A lot of amateur astronomers will complain about the Moon, saying that it is nothing but a bright nuisance getting in the way of Deep Sky observing. Maybe its just me, but with the Moon being Earth’s nearest celestial body, I’ll take an up close study of the lunar craters, mountains and complex shadows over viewing faint fuzzies any night.
The Moon is best viewed when it is at half Moon or less, because any more brightness can wash out fine details. Along with this, the most interesting part of the Moon to view is the terminator line where the shadow is cast on its surface. The falling shadows on mountains and craters gives it a near 3d appearance that really pops out. When viewing the Moon, pretty much any telescope regardless of size will need a nice moon filter. Mine is polarizing, meaning that I can twist it to provide various levels of light blocking, depending upon how bright the Moon is. As mentioned before, this will help to fight off the glare, revealing more fine detailed lunar features along with saving those of us with larger telescopes from getting a head ache (seriously, it can get really bright).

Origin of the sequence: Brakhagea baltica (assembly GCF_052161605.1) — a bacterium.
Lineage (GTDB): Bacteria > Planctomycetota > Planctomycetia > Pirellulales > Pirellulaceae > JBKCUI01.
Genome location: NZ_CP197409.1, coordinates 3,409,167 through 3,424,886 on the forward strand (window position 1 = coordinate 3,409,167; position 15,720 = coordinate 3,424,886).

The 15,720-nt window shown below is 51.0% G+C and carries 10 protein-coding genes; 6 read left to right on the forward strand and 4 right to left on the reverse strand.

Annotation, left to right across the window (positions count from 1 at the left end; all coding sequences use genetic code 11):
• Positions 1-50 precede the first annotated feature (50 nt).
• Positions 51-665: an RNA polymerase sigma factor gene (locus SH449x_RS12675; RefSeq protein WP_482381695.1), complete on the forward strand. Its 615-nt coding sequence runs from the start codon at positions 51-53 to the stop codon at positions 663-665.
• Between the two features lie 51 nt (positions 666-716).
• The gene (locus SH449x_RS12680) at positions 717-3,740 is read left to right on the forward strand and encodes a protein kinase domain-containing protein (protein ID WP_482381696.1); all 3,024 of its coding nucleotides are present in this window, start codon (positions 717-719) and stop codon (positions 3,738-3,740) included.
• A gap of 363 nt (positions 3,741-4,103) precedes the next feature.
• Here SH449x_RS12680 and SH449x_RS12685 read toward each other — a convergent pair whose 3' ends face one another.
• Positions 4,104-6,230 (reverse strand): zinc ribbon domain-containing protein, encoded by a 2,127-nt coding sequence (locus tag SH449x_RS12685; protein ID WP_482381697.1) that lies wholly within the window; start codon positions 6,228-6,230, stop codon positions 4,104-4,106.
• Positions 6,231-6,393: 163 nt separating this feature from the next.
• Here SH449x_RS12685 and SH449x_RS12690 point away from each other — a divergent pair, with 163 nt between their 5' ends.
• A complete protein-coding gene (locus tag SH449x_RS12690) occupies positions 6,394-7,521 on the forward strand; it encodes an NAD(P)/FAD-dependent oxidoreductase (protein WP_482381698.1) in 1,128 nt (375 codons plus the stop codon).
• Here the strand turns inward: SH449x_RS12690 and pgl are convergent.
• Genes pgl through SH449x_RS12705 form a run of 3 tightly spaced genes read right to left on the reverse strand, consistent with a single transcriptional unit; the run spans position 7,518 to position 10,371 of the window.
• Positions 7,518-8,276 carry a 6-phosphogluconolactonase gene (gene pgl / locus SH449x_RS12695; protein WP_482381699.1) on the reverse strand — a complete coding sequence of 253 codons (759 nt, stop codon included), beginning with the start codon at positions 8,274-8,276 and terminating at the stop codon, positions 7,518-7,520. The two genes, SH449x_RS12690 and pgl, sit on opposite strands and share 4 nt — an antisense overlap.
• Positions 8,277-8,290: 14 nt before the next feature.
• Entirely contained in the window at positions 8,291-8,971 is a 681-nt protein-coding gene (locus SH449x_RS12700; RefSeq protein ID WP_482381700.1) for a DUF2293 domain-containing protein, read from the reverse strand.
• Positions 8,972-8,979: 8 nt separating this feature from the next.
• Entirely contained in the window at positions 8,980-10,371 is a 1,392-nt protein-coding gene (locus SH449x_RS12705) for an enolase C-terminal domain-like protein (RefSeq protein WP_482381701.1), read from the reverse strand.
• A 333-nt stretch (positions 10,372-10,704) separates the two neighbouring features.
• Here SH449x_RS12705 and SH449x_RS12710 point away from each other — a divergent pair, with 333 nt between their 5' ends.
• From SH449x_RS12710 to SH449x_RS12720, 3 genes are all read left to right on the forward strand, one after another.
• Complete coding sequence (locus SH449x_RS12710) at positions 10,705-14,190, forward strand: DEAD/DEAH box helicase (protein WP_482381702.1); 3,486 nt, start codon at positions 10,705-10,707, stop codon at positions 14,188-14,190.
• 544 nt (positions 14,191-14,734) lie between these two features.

Instead of just quickly roaming over the Moon like a typical observing session. Tonight, I decided to do a detailed and preplanned search for a few locations. I started by hunting down the Apollo lunar landing sights that were visible. By jumping from mountain range to mountain range and crater to crater I was able to find the locations of Apollo’s 11, 15, 16 and 17. Really analyzing the surface of the Moon to find the exact locations of the lunar landings was very rewarding. Sadly, no detail of the crafts can come from my telescope, or any telescope for that matter, because of the limits of technology and the small size of the space crafts. In fact, the smallest craters on the Moon that I can just barely make out in Plato’s crater are 3km large, or ruffly the size of my hometown Clifton Forge.
Star Log: July 19, 2010